It's easy to get fired in America

Outside Montana, you can be fired for the color of your shirt, or even for refusing to fetch your boss a coffee

Published May 8, 2013 4:22PM (EDT)

   (Shutterstock via Alternet)
(Shutterstock via Alternet)

This article originally appeared on AlterNet.

AlterNetDon’t get too comfy at your desk, your job might not be as secure as you think. Anecdotal reports from labor lawyers and a few polls show that most Americans believe their bosses must have a good reason to kick them to the curb. We labor under the illusion of what Harvard labor economist Richard Freeman calls, “there’s-got-to-be-a-law syndrome.” We don’t want to believe someone can be fired because her boss finds her sexually irresistible. In every other industrialized democracy, that couldn’t legally happen, but in 49 of the 50 states there is no law requiring a just or reasonable cause for employee termination.

Most Americans can be legally fired for almost any reason. Private sector workplace relationships tend to operate under the standard of employment-at-will, which means you can be fired for the color of your shirt, your political views, supporting your favorite sports team or for refusing to fetch your boss a cup of coffee. The Bill of Rights does not apply to your office.

The protections in place are limited. Title VII of the Civil Rights Act prohibits “employment discrimination based on race, color, religion, sex and national origin.” (But not sexual orientation: while 21 states have anti-discrimination laws on their books, it is legal under federal law to be fired for your sexual preferences or gender identity.) The National Labor Relations Act theoretically protects workers trying to form a union or engage in “other concerted activities for the purpose of…mutual aid or protection,” but the law is notoriously weak and its sanctions rarely deter employers. Any union contract worthy of the name will include a just-cause clause, protecting workers from arbitrary termination while leaving room for management to act in case of economic necessity or poor job performance. But 93.4 percent of private sector workers don’t have a union, and serve at the whim of their employers.

Unless they live in Montana.

In 1987 the legislature passed the Montana Wrongful Discharge Act, which states that (after a six-month probationary period) a worker can only be fired for a good reason, like “failure to satisfactorily perform job duties, disruption of the employer's operation, or other legitimate business reason.” That’s awfully similar to the laws protecting the workers of almost every other industrially developed democratic nation on the planet (as this management-side presentation warns); protections enjoyed by nations like the Netherlands -- where a McDonalds employee can win back pay after being fired for giving an off-duty co-worker an extra slice of cheese with her burger (the company was required to cover court costs, too).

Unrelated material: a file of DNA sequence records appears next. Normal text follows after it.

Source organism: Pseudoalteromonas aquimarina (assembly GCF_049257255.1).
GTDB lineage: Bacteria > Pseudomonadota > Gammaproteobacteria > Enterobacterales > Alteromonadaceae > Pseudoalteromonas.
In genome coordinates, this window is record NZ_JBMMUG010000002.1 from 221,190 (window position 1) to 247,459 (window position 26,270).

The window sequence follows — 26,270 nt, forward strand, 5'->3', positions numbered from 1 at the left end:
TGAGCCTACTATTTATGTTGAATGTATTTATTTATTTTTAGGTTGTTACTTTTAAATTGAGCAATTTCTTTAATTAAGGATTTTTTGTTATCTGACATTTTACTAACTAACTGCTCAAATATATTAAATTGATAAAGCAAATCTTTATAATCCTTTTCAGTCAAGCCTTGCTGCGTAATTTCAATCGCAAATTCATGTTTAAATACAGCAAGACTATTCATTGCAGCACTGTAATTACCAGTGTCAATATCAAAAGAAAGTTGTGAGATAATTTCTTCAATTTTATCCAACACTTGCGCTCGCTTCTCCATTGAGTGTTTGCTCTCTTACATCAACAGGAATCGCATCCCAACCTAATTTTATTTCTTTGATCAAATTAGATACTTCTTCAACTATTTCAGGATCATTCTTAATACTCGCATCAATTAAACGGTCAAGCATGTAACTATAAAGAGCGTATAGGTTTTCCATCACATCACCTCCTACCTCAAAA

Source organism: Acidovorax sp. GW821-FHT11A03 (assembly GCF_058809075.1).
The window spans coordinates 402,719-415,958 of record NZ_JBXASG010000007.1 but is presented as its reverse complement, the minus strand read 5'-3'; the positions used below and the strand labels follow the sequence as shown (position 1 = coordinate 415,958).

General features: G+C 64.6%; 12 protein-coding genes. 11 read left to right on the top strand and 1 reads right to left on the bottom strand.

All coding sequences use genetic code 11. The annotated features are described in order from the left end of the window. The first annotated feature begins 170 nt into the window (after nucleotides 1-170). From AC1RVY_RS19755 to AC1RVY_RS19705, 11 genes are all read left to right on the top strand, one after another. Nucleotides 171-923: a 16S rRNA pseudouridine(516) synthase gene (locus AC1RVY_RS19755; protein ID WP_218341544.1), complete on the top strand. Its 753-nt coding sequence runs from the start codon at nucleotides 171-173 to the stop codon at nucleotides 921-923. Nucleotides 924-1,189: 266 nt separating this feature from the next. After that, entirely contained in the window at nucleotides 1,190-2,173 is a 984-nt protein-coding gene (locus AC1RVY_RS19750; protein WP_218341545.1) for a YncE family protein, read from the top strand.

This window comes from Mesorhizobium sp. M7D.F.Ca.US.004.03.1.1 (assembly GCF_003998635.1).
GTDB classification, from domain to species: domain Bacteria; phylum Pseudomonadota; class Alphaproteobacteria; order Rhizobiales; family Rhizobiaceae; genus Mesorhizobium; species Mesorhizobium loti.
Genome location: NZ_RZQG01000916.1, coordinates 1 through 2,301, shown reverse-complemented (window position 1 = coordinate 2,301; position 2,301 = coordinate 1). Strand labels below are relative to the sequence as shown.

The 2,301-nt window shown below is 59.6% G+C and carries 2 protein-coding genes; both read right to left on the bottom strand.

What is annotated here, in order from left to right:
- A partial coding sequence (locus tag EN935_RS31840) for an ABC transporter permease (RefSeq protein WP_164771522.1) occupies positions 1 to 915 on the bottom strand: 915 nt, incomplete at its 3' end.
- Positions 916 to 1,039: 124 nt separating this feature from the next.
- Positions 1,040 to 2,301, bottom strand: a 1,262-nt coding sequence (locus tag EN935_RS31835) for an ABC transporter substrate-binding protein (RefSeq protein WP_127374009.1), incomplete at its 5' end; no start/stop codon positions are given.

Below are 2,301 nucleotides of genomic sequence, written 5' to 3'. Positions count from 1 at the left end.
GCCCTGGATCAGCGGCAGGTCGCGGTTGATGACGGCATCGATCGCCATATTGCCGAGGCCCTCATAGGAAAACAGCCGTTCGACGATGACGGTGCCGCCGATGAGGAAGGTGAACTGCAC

How did Montana become a socialist hellscape? The same way most laws are passed: With the backing of the organized business community. In early 1982 the Montana Supreme Court decided that an implied covenant of “good faith and fair dealing” exists when an employer hires someone. Later rulings determined if an employer disregarded that tacit agreement, the spurned worker can sue to recover lost wages and benefits, along with compensatory and punitive damages. The court, in effect, killed employment-at-will in all but name, and workers started suing the hell out of the bosses. (Much of the historical and legal background on the law is found in Barry Roseman’s American Constitutional Society’s legal paper on the law and its effects on employment in Montana.)

“One of the reasons why the bill was necessary is that we did not have employment-at-will in Montana, even though the law said we did,” says Gary Spaeth, former Democratic legislator and lead sponsor of the 1987 law. “There were some outstanding judgments in the neighborhood of $200,000 to $400,000 that were passed down by juries. It was very inhibiting to how you operated your business in the state of Montana, creating almost a fear [of firing] among employers.”

Some members of the business community decided a specific “just-cause” law would be preferable to the court’s de-facto elimination of employment-at-will. But despite the law’s less-than-leftist origins, the protections for Montana workers still go far beyond those offered to non-union employees in any other American state (although both Puerto Rico and the U.S. Virgin Islands also have just-cause laws).

But the protections codified by the Montana Wrongful Discharge Act have strict limits. Workers can only win back an amount equivalent to four years of lost wages and benefits, minus any amount they’ve made since their discharge, or what they could reasonably be expected to have made.